Kenneth Booth

Also known as: Ken.


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Kenneth Anthony (Ken) Booth
6th march 1946 - 30th December 2010

Ken died suddenly but peacefully in his sleep in the early hours of the morning of Thursday 30th December 2010. He was my partner of over 30 years and my soul-mate.

Ken was fascinated by all things aeronautical. As a child he and his brother built and flew model aeroplanes on Cromford Meadows, not far from his family home in Matlock. In later life he was an active member of the Air Training Corps based in Matlock and enjoyed weekends at Grantham, flying a range of different aircraft.

After I met Ken, he gained his private pilots license and spent all his time and money flying from Netherthorpe Airfield. He flew to many flying sites in England and Scotland and even further afield and made a number of friends. He eventually achieved his ambition to own his own light aircraft; an old Auster. When the money ran out he sold this and went back to his models and joined a local flying club based at Ashbourne in Derbyshire.

Ken was as interested in the technical side of the construction of aircraft as well as simply flying them. He was a perfectionist who built all his aircraft to a very high standard. He would commence with the plans for a model and then change these to make the construction more successful. He built many models from small electric powered ones to German triplanes and gliders. In later life his main interest was in petrol powered aircraft, large scale, and when he died he was working on Tempest 5 and a Chipmunk. He had done his research on this and intended to replicate a Chipmunk owned by Lufthansa. He'd even managed to get the insignia from the internet and cut scale decals.

Ken was one of the local flying club's experts on engines and model building. Many time would I come home from work to find him stood in the kitchen, stirring something on the stove (he did all the cooking), phone to his ear advising someone on how to get more power from an engine or how to modify a wing design.

As a result of his love of aeroplanes Ken was fascinated by World War Craft. His uncle and father were both in the RAF and I am convinced that, if he had been born in a different time, he would have been a fighter ace. He read books about both wars and had a full collection of 633 Squadron paperbacks. At his funeral we left the crematorium to the signature music of 633 Squadron.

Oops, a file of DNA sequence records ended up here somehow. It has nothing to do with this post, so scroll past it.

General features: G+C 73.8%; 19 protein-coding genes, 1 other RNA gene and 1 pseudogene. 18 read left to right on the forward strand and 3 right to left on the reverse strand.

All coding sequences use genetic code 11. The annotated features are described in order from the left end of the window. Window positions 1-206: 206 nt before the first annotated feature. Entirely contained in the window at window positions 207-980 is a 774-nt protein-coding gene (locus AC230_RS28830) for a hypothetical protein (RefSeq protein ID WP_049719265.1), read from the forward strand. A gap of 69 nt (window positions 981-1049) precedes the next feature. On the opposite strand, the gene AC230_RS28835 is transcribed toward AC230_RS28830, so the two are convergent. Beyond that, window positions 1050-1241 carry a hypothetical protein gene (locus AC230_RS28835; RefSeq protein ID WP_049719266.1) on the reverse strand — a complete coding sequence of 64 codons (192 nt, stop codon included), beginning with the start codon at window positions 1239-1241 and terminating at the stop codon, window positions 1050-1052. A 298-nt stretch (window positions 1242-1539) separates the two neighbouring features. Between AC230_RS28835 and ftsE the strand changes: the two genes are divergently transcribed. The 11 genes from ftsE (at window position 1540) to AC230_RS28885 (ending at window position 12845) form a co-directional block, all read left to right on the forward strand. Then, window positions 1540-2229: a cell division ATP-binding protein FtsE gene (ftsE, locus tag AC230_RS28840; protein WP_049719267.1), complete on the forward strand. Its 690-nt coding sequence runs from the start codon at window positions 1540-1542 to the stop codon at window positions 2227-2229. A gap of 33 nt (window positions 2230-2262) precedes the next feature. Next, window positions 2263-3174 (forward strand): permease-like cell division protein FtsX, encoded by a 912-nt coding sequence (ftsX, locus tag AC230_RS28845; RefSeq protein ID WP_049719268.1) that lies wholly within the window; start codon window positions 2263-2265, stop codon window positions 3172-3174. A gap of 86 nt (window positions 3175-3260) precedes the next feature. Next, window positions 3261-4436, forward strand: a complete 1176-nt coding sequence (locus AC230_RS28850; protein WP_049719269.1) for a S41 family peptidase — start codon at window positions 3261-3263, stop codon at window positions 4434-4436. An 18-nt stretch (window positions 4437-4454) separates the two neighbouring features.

Kens love of models and flying led to his becoming judge at various levels. Over the years he judged for varying bodies within the UK, for both powered models and gliders. He became an international judge for large scale aerobatic aircraft and this in turn resulted in our visiting Germany. At least twice a year he would be asked to judge for the DMFV (the German equivalent of the British Model Flying Association) at the ACRO Cup competitions. This led to both Ken and I making many friends in Europe who we visited on numerous occasions.

Last year we even bought a caravan so that, when I retired in 2012, we could spend longer periods of time both at home and abroad following his (and my) love of flight. At least we had a trial run in 2010, spending over 6 weeks in Germany judging competitions, attending fly ins and just having fun.

In a nutshell Ken was a person who lived life to the full. His love of flying and all means of flight led to our making many friends both home and abroad and he will be missed by many people.

Added by: Pam White on 18th April 2011.

 

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Royal Air Force Benevolent Fund
67 Portland Place, London W1B 1AR
0800 169 2942
Registered Charity No. 1081009